The international grassroots civil-rights movement #EndJewHatred issued the following statement on Tuesday:
While last week’s announcement at the White House serves as an important acknowledgment of the severity of the crisis of Jew-hatred affecting America, it largely fails to provide any meaningful help at a time when we need action, not mere optimism, to end Jew-hatred. Perhaps we should not have expected more when the Council on American-Islamic Relations was given a seat at the table but we, and most groups actively fighting antisemitism, were not. We are nevertheless disappointed.
From its failure to clearly and unambiguously adopt the IHRA definition of antisemitism, to repeatedly tying in Islamophobia and other forms of hatred to a strategy explicitly meant to address antisemitism, to its emphasis on taking surveys and teaching about the Holocaust (but not modern forms of antisemitism, such as are set forth in the IHRA definition), the White House seems more interested in putting a band-aide on the problem than in performing the surgery needed to excise the cancer of Jew-hatred in America.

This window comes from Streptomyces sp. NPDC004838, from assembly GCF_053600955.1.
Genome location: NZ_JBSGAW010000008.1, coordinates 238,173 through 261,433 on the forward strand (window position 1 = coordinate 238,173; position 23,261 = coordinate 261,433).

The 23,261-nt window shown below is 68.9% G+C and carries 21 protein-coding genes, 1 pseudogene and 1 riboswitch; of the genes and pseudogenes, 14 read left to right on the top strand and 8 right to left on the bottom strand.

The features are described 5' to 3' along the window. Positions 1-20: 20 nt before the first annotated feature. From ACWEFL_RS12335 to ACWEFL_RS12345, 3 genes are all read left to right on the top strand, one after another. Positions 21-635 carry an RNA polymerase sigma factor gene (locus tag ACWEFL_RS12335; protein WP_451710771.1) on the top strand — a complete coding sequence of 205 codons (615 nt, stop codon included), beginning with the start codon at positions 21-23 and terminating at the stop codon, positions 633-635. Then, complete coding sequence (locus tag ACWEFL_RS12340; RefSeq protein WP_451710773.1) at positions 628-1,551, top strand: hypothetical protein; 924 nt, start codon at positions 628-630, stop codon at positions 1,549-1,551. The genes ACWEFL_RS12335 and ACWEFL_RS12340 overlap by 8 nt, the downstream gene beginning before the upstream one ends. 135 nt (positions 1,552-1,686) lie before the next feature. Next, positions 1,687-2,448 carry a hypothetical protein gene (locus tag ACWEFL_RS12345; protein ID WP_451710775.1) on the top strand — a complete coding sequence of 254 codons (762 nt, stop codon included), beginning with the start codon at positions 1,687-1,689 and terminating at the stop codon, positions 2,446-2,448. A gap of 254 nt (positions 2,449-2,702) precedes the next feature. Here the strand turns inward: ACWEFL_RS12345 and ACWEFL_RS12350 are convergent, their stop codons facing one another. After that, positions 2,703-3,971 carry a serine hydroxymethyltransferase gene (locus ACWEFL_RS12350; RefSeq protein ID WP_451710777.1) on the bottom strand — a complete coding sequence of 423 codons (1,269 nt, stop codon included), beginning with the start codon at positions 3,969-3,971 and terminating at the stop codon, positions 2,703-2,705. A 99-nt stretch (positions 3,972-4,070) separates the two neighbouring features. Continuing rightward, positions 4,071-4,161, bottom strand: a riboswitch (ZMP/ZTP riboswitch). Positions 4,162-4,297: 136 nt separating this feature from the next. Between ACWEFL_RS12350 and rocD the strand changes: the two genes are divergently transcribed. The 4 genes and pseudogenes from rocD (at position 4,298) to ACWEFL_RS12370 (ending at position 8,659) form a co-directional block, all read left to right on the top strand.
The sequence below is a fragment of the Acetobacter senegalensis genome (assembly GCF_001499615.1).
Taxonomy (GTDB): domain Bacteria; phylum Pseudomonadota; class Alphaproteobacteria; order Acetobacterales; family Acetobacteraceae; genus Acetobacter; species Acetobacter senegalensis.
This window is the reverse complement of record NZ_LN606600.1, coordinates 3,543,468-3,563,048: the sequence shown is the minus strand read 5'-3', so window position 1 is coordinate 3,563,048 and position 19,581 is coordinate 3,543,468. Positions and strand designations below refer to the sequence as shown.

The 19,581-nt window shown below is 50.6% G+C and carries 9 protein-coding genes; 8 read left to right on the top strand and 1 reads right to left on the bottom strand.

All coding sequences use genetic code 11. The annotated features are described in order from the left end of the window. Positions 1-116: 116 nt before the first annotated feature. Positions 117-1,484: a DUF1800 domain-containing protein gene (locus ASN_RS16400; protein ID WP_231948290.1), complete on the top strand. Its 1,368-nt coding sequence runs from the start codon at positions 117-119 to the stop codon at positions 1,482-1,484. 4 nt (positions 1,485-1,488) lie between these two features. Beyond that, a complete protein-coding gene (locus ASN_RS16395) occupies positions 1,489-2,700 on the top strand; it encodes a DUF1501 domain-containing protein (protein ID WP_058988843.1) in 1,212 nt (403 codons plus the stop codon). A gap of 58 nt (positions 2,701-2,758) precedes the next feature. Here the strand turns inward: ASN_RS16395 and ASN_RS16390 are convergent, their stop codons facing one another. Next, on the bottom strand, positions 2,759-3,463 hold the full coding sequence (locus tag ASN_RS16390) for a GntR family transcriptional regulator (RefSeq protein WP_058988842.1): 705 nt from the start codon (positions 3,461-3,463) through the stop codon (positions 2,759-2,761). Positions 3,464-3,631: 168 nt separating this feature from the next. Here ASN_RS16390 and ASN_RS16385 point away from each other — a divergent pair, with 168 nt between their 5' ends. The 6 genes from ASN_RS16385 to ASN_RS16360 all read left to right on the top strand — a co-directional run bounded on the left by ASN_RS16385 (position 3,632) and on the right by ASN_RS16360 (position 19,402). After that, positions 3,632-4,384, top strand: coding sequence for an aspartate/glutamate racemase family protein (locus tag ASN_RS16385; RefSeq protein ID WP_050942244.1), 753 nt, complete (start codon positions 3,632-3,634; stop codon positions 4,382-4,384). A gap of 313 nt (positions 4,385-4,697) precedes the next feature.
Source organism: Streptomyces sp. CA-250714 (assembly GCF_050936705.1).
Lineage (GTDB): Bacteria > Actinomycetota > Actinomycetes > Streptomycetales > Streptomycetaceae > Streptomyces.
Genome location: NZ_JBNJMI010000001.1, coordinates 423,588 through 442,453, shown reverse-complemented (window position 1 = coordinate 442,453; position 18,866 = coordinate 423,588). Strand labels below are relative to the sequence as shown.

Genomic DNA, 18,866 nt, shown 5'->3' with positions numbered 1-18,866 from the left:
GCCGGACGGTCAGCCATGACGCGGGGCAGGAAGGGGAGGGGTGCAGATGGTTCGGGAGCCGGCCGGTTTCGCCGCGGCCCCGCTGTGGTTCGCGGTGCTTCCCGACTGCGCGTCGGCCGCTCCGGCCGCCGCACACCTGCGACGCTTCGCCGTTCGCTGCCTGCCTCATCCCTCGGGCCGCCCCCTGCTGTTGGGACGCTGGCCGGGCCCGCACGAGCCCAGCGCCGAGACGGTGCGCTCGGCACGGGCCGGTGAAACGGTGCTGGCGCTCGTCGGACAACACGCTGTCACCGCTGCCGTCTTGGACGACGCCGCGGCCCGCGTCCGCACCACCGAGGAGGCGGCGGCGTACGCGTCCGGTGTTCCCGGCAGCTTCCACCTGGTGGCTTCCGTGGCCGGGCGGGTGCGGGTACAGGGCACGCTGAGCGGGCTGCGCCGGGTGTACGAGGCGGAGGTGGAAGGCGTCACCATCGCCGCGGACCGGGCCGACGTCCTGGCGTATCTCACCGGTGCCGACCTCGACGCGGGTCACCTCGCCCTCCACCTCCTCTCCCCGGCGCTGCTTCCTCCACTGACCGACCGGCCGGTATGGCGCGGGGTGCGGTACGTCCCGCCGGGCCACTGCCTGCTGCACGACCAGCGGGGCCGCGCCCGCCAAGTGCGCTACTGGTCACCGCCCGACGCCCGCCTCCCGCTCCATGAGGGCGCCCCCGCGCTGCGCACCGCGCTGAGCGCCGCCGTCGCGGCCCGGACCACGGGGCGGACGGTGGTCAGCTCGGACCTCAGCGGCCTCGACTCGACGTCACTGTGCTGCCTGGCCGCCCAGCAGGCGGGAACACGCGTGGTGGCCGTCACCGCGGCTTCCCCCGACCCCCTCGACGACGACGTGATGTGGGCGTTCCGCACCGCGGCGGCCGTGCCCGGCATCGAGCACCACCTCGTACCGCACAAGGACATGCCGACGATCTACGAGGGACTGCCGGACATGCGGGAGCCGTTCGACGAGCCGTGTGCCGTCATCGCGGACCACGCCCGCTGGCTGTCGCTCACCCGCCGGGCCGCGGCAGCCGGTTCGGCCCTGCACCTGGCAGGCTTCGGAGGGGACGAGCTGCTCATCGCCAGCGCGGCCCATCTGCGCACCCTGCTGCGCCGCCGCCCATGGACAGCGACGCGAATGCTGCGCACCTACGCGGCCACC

Although the White House strategy aptly understands white supremacist Jew-hatred, it entirely fails to address the Jew-hatred that has become prevalent in our society, rooted in the denial of Jewish indigeneity – and right of self-determination – in our ancestral homeland. “From the river to the sea” is no different than a swastika. Anti-Zionism is antisemitism, and there can be no ‘whole of society’ or ‘whole of government’ approach to ending Jew-hatred without acknowledging this simple reality.
True allyship in the fight for social justice for the Jewish people means understanding and addressing our intergenerational trauma on our terms, not imposing the narrative of other struggles onto ours. While some suggestions – like “includ[ing] Jewish studies in ethnic studies and history curricula” are prudent and necessary, the strategy overall falls far short of providing any comprehensive solutions. Sadly, no strategy will succeed unless the full lived experience of the Jewish people is recognized, and this will not happen while our civil rights movement is excluded from meaningful participation.